How did China hack MTA? NY subway targeted in third serious attack on America's largest transit network

China-linked hackers breached MTA and even Martha's Vineyard and Nantucket ferries faced ransomware attacks but New York subway was reportedly safe


                            How did China hack MTA? NY subway targeted in third serious attack on America's largest transit network
Chinese operatives hacked Metropolitan Transportation Authority (Adam Berry/Getty Images)

Chinese operatives reportedly hacked New York City's transportation system in April. In fact, a ferry business transporting passengers to Martha's Vineyard and Nantucket admitted that they, too, had been targeted by hackers. This was all revealed on Wednesday, June 2.

Citing an internal MTA inquiry, The New York Times said the Metropolitan Transportation Authority (MTA) determined that their computer systems had been hacked, but the Chinese hackers did not get access to systems that control train vehicles. The breach was the third and the most serious intrusion on North America's largest transit network by hackers linked to foreign countries in recent years.

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A subway map hangs in a subway car on October 26, 2004, in New York City (Chris Hondros/Getty Images)

The attack in New York demonstrated once again just how vulnerable the US infrastructure is to hacking. The operator of US' largest fuel pipeline, Colonial Pipeline, fell victim to a cybersecurity attack on Friday, May 7, by Russian hacker DarkSide. An elite army of 7,000 strong North Korean hackers is also growing to be a cause of concern for countries across the world.

How did China hack the MTA?

The hackers leveraged flaws in Pulse Connect Secure — a commonly used VPN connectivity service that helps staff log in from home — to obtain access to the MTA and other systems. According to cybersecurity company FireEye, the cyberespionage campaign involved two groups of China-linked hackers, one of which was likely acting on behalf of the Chinese government. The MTA forced 3,700 employees and contractors, or 5 per cent of its staff, to change passwords as a precautionary step.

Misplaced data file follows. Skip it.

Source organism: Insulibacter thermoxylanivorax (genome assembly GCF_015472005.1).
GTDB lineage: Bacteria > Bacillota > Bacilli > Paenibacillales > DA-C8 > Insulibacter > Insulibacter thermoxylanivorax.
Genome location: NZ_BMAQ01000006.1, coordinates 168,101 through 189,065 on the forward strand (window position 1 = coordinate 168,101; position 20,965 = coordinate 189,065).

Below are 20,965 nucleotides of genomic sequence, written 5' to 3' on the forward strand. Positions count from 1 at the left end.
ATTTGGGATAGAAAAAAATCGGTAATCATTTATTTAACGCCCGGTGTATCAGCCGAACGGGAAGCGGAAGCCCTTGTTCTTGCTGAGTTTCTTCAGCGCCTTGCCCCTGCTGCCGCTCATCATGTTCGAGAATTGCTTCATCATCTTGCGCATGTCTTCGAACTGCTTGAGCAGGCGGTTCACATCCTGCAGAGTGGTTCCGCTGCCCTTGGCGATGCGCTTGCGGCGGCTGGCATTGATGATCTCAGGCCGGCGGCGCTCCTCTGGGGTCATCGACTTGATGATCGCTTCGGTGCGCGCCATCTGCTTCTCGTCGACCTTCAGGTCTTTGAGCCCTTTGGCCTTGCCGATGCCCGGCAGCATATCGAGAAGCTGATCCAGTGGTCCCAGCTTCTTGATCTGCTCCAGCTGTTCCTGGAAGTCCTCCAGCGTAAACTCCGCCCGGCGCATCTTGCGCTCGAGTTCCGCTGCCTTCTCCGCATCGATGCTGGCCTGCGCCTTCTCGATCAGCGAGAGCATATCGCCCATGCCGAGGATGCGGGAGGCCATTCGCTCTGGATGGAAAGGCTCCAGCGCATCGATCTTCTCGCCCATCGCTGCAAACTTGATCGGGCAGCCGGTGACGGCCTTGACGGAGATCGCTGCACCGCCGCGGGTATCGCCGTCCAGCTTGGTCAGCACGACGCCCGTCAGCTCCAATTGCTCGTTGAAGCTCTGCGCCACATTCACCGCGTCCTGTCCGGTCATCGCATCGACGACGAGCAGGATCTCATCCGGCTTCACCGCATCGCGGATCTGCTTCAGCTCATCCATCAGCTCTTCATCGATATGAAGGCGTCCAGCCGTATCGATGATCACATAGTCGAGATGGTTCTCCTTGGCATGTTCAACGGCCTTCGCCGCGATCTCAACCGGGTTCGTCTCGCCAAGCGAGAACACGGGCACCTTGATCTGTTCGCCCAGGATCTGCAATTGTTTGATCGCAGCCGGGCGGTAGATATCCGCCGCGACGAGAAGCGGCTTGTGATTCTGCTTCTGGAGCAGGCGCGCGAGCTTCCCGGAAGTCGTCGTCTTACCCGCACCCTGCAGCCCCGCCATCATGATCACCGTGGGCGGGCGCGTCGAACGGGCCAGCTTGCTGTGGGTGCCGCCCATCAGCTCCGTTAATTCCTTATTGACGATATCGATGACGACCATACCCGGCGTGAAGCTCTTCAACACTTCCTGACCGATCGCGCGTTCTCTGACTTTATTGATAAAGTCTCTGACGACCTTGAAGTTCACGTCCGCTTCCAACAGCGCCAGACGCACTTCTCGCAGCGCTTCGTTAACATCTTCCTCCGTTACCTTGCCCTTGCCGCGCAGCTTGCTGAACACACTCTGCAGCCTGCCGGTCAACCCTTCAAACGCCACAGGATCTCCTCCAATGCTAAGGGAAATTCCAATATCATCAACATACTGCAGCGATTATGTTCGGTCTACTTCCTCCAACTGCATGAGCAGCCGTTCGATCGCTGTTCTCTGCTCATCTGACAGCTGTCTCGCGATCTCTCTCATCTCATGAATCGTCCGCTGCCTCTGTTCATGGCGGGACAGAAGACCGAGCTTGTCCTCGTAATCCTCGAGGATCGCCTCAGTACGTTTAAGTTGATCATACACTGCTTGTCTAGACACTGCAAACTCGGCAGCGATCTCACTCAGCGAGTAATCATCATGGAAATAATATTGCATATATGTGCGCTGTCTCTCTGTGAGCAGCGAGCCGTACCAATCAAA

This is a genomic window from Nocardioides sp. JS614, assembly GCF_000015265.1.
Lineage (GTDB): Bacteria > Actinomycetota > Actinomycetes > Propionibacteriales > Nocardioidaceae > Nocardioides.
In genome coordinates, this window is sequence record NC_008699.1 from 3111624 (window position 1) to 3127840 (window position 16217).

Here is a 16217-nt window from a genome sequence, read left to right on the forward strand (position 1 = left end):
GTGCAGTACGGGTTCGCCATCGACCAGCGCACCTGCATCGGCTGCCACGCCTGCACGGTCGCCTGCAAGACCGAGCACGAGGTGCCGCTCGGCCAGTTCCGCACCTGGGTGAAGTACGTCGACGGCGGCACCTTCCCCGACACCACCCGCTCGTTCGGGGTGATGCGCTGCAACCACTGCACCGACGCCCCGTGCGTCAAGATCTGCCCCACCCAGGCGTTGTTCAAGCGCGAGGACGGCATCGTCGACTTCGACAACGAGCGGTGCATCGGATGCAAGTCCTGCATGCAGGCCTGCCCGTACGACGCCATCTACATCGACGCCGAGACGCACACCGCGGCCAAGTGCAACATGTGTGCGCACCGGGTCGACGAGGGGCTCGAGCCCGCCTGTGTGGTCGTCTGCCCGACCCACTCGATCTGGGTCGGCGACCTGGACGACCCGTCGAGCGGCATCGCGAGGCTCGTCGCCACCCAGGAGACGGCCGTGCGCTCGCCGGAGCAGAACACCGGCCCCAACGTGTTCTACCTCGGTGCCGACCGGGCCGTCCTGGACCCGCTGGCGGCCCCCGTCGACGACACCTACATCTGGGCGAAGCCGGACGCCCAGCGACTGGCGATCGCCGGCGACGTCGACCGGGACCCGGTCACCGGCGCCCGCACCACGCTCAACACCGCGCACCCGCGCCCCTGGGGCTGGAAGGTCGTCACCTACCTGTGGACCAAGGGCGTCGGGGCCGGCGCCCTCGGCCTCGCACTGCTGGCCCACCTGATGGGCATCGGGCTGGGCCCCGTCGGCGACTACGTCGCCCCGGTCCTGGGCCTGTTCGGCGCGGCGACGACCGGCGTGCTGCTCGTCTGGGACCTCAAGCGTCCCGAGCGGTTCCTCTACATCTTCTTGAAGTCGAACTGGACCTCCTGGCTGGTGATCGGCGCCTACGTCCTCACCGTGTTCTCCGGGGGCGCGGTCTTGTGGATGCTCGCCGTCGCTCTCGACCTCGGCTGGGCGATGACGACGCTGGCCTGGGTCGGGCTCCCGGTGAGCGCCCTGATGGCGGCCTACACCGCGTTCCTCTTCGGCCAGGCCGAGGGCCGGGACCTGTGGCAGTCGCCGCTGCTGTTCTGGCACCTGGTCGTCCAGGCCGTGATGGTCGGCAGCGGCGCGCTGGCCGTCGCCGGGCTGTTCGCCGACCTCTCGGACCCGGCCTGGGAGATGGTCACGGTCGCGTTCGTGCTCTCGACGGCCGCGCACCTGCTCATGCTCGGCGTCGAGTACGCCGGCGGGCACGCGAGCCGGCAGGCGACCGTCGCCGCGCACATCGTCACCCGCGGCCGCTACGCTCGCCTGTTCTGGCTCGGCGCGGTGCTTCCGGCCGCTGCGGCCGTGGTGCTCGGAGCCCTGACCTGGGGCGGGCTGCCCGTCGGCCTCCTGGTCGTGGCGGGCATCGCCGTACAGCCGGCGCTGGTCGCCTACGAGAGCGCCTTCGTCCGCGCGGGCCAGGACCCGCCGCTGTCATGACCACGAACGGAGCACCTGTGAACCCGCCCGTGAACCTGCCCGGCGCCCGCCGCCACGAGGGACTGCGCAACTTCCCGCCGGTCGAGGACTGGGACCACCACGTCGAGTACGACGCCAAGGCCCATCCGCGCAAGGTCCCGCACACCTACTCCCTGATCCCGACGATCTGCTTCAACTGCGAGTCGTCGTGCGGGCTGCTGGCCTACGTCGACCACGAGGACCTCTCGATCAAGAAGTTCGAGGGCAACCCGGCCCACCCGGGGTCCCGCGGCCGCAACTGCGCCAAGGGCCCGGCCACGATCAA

According to the MTA document, their systems were hacked on two days in the second week of April, and the access persisted at least until the breach was discovered on April 20, The New York Times reported. The hackers took advantage of a so-called "zero-day", which is a previously unknown software flaw for which there is no patch.

Commuters board a bus near First Avenue December 23, 2005, in New York City (Daniel Barry/Getty Images)

The hackers obtained access to systems used by New York City Transit — which oversees the subway and buses — as well as the Long Island Rail Road and Metro-North Railroad. Three of the transport authority's 18 computer systems were hacked, according to transport officials.

The Steamship Authority, which runs ferries between the mainland of Massachusetts and the popular vacation islands of Martha's Vineyard and Nantucket, was also hacked on Wednesday, June 2. On June 2 night, the website was still down and passengers were warned to expect delays. The companyhad not specified whether they paid a ransom and said they were "unable to release or confirm" any specific details of the attack, the Daily Mail reported.

According to a survey published last year by the Mineta Transportation Institute, only 60 per cent of transit agencies have a cybersecurity plan in place. They seemed oblivious to the dangers: more than 80 per cent said they were prepared to deal with cybersecurity concerns.

A subway train travels above ground with the Manhattan skyline in the background March 24, 2004, in New York City (Mario Tama/Getty Images)

Why did China hack the MTA?

There have been several possibilities proposed as to why Beijing would wish to hack into New York's public transportation system. One theory is that China wants to learn more about New York's systems in order to advance in the business that supplies the service with parts and carriages.

Another theory is that China stumbled onto the system while fishing and discovered there was little interest. Others saw the breach as China flexing its muscles and demonstrating its capabilities. "The MTA's existing multilayered security systems worked as designed, preventing spread of the attack," said Rafail Portnoy, the MTA's chief technology officer. "We continue to strengthen these comprehensive systems and remain vigilant as cyberattacks are a growing global threat."

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